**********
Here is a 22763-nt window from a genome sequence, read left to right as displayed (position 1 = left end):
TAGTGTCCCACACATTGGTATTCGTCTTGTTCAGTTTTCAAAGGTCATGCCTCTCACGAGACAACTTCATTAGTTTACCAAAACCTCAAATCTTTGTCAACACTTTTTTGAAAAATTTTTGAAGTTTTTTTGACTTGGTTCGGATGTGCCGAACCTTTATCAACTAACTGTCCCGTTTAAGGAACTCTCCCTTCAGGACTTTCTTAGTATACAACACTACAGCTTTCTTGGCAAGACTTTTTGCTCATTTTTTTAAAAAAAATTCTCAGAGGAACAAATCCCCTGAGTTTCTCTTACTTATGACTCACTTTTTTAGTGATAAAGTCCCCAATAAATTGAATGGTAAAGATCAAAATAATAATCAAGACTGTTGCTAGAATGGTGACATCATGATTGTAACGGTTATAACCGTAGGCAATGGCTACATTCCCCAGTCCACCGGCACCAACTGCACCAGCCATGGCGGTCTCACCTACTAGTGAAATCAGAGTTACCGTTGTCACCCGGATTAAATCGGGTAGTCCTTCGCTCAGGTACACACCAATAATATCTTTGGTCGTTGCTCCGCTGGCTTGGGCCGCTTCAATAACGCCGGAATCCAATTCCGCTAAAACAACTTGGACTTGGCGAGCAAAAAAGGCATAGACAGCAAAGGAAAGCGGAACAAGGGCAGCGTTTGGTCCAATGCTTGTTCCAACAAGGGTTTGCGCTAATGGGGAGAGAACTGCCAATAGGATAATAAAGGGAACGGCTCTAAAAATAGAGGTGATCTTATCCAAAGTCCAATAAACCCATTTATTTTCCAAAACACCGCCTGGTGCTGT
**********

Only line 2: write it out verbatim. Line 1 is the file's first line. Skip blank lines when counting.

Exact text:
TAGTGTCCCACACATTGGTATTCGTCTTGTTCAGTTTTCAAAGGTCATGCCTCTCACGAGACAACTTCATTAGTTTACCAAAACCTCAAATCTTTGTCAACACTTTTTTGAAAAATTTTTGAAGTTTTTTTGACTTGGTTCGGATGTGCCGAACCTTTATCAACTAACTGTCCCGTTTAAGGAACTCTCCCTTCAGGACTTTCTTAGTATACAACACTACAGCTTTCTTGGCAAGACTTTTTGCTCATTTTTTTAAAAAAAATTCTCAGAGGAACAAATCCCCTGAGTTTCTCTTACTTATGACTCACTTTTTTAGTGATAAAGTCCCCAATAAATTGAATGGTAAAGATCAAAATAATAATCAAGACTGTTGCTAGAATGGTGACATCATGATTGTAACGGTTATAACCGTAGGCAATGGCTACATTCCCCAGTCCACCGGCACCAACTGCACCAGCCATGGCGGTCTCACCTACTAGTGAAATCAGAGTTACCGTTGTCACCCGGATTAAATCGGGTAGTCCTTCGCTCAGGTACACACCAATAATATCTTTGGTCGTTGCTCCGCTGGCTTGGGCCGCTTCAATAACGCCGGAATCCAATTCCGCTAAAACAACTTGGACTTGGCGAGCAAAAAAGGCATAGACAGCAAAGGAAAGCGGAACAAGGGCAGCGTTTGGTCCAATGCTTGTTCCAACAAGGGTTTGCGCTAATGGGGAGAGAACTGCCAATAGGATAATAAAGGGAACGGCTCTAAAAATAGAGGTGATCTTATCCAAAGTCCAATAAACCCATTTATTTTCCAAAACACCGCCTGGTGCTGT